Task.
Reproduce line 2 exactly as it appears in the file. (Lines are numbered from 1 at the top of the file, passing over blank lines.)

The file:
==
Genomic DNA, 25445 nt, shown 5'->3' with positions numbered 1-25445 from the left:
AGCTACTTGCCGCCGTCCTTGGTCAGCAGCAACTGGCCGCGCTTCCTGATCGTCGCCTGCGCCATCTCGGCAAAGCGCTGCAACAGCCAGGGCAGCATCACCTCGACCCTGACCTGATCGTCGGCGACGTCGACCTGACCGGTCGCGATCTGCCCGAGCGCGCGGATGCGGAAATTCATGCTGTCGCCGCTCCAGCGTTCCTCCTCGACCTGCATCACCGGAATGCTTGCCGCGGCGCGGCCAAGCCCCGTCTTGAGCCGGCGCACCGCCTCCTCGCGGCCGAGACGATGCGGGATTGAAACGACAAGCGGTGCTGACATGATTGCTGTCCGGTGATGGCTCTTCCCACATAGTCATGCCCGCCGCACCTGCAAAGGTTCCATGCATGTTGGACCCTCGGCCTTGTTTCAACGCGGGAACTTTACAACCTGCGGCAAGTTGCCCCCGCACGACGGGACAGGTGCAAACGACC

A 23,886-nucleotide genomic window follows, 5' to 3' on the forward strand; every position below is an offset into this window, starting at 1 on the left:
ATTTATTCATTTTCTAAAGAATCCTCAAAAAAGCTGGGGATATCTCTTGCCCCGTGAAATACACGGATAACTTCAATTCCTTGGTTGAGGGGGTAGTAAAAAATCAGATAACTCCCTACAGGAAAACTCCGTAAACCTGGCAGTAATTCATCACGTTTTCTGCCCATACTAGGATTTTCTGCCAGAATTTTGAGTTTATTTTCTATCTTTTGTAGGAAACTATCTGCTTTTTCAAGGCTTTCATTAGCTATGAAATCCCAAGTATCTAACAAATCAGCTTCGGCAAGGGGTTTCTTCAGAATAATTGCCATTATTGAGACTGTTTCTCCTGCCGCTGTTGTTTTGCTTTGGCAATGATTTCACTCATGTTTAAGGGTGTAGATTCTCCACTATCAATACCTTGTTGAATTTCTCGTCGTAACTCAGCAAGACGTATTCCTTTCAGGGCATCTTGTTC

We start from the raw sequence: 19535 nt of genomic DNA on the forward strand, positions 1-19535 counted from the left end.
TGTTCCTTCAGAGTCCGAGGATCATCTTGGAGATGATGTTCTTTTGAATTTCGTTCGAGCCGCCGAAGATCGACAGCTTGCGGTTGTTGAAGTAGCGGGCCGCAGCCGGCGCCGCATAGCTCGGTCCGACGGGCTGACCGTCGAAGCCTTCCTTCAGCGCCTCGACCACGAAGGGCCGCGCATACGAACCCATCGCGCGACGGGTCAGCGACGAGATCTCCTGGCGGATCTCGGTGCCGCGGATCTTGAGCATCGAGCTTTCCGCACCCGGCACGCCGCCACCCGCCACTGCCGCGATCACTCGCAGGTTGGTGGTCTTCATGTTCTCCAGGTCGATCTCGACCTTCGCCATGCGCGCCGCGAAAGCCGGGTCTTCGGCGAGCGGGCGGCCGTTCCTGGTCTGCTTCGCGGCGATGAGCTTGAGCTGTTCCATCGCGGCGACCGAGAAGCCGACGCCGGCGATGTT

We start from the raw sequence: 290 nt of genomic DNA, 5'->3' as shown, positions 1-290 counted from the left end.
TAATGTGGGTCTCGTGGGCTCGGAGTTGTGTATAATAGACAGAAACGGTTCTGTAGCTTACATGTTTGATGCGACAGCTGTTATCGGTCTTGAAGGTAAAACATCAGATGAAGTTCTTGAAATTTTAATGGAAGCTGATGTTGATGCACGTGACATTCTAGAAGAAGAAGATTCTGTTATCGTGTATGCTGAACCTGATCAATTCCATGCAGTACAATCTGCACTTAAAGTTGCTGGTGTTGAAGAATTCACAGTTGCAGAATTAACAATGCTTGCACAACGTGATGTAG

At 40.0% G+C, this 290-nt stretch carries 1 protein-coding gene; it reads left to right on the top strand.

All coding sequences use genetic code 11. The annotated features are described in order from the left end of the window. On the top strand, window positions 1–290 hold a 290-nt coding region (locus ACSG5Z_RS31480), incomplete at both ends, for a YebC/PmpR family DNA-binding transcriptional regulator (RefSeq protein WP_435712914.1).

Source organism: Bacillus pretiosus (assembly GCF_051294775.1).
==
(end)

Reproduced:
AGCTACTTGCCGCCGTCCTTGGTCAGCAGCAACTGGCCGCGCTTCCTGATCGTCGCCTGCGCCATCTCGGCAAAGCGCTGCAACAGCCAGGGCAGCATCACCTCGACCCTGACCTGATCGTCGGCGACGTCGACCTGACCGGTCGCGATCTGCCCGAGCGCGCGGATGCGGAAATTCATGCTGTCGCCGCTCCAGCGTTCCTCCTCGACCTGCATCACCGGAATGCTTGCCGCGGCGCGGCCAAGCCCCGTCTTGAGCCGGCGCACCGCCTCCTCGCGGCCGAGACGATGCGGGATTGAAACGACAAGCGGTGCTGACATGATTGCTGTCCGGTGATGGCTCTTCCCACATAGTCATGCCCGCCGCACCTGCAAAGGTTCCATGCATGTTGGACCCTCGGCCTTGTTTCAACGCGGGAACTTTACAACCTGCGGCAAGTTGCCCCCGCACGACGGGACAGGTGCAAACGACC